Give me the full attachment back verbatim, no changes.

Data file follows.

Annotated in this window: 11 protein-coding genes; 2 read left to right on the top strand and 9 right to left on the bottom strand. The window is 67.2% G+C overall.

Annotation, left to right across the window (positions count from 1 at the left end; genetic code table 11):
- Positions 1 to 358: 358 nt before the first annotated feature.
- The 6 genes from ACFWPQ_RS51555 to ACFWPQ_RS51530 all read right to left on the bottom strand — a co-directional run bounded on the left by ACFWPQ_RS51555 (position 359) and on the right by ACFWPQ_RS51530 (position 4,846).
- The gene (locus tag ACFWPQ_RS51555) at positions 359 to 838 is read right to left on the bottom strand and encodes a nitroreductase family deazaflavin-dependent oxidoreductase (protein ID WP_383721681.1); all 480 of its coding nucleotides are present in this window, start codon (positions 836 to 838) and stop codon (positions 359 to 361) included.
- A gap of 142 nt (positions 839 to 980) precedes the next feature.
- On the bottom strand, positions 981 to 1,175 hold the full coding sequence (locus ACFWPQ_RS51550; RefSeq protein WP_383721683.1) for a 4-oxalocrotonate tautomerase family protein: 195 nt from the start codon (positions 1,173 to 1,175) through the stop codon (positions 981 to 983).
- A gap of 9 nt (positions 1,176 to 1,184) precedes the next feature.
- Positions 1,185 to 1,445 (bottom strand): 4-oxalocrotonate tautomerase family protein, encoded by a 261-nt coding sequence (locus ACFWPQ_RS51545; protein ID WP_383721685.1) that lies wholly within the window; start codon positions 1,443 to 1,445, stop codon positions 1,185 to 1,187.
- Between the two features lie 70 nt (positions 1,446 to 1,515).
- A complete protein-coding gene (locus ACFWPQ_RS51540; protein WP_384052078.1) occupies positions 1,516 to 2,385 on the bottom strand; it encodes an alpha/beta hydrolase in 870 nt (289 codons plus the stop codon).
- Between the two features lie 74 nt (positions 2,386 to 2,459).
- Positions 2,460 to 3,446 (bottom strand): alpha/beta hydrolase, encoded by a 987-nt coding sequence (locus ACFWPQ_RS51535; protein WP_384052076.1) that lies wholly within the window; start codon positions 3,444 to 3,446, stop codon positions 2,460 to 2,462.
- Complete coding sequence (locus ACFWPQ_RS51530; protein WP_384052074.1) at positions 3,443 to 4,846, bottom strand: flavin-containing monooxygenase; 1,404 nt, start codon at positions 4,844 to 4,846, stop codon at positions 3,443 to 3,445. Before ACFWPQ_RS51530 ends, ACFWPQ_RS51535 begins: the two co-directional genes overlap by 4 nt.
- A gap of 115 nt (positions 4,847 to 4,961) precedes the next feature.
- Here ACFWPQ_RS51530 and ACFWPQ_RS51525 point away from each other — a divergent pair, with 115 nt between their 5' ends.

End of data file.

Annotated in this window: 11 protein-coding genes; 2 read left to right on the top strand and 9 right to left on the bottom strand. The window is 67.2% G+C overall.

Annotation, left to right across the window (positions count from 1 at the left end; genetic code table 11):
- Positions 1 to 358: 358 nt before the first annotated feature.
- The 6 genes from ACFWPQ_RS51555 to ACFWPQ_RS51530 all read right to left on the bottom strand — a co-directional run bounded on the left by ACFWPQ_RS51555 (position 359) and on the right by ACFWPQ_RS51530 (position 4,846).
- The gene (locus tag ACFWPQ_RS51555) at positions 359 to 838 is read right to left on the bottom strand and encodes a nitroreductase family deazaflavin-dependent oxidoreductase (protein ID WP_383721681.1); all 480 of its coding nucleotides are present in this window, start codon (positions 836 to 838) and stop codon (positions 359 to 361) included.
- A gap of 142 nt (positions 839 to 980) precedes the next feature.
- On the bottom strand, positions 981 to 1,175 hold the full coding sequence (locus ACFWPQ_RS51550; RefSeq protein WP_383721683.1) for a 4-oxalocrotonate tautomerase family protein: 195 nt from the start codon (positions 1,173 to 1,175) through the stop codon (positions 981 to 983).
- A gap of 9 nt (positions 1,176 to 1,184) precedes the next feature.
- Positions 1,185 to 1,445 (bottom strand): 4-oxalocrotonate tautomerase family protein, encoded by a 261-nt coding sequence (locus ACFWPQ_RS51545; protein ID WP_383721685.1) that lies wholly within the window; start codon positions 1,443 to 1,445, stop codon positions 1,185 to 1,187.
- Between the two features lie 70 nt (positions 1,446 to 1,515).
- A complete protein-coding gene (locus ACFWPQ_RS51540; protein WP_384052078.1) occupies positions 1,516 to 2,385 on the bottom strand; it encodes an alpha/beta hydrolase in 870 nt (289 codons plus the stop codon).
- Between the two features lie 74 nt (positions 2,386 to 2,459).
- Positions 2,460 to 3,446 (bottom strand): alpha/beta hydrolase, encoded by a 987-nt coding sequence (locus ACFWPQ_RS51535; protein WP_384052076.1) that lies wholly within the window; start codon positions 3,444 to 3,446, stop codon positions 2,460 to 2,462.
- Complete coding sequence (locus ACFWPQ_RS51530; protein WP_384052074.1) at positions 3,443 to 4,846, bottom strand: flavin-containing monooxygenase; 1,404 nt, start codon at positions 4,844 to 4,846, stop codon at positions 3,443 to 3,445. Before ACFWPQ_RS51530 ends, ACFWPQ_RS51535 begins: the two co-directional genes overlap by 4 nt.
- A gap of 115 nt (positions 4,847 to 4,961) precedes the next feature.
- Here ACFWPQ_RS51530 and ACFWPQ_RS51525 point away from each other — a divergent pair, with 115 nt between their 5' ends.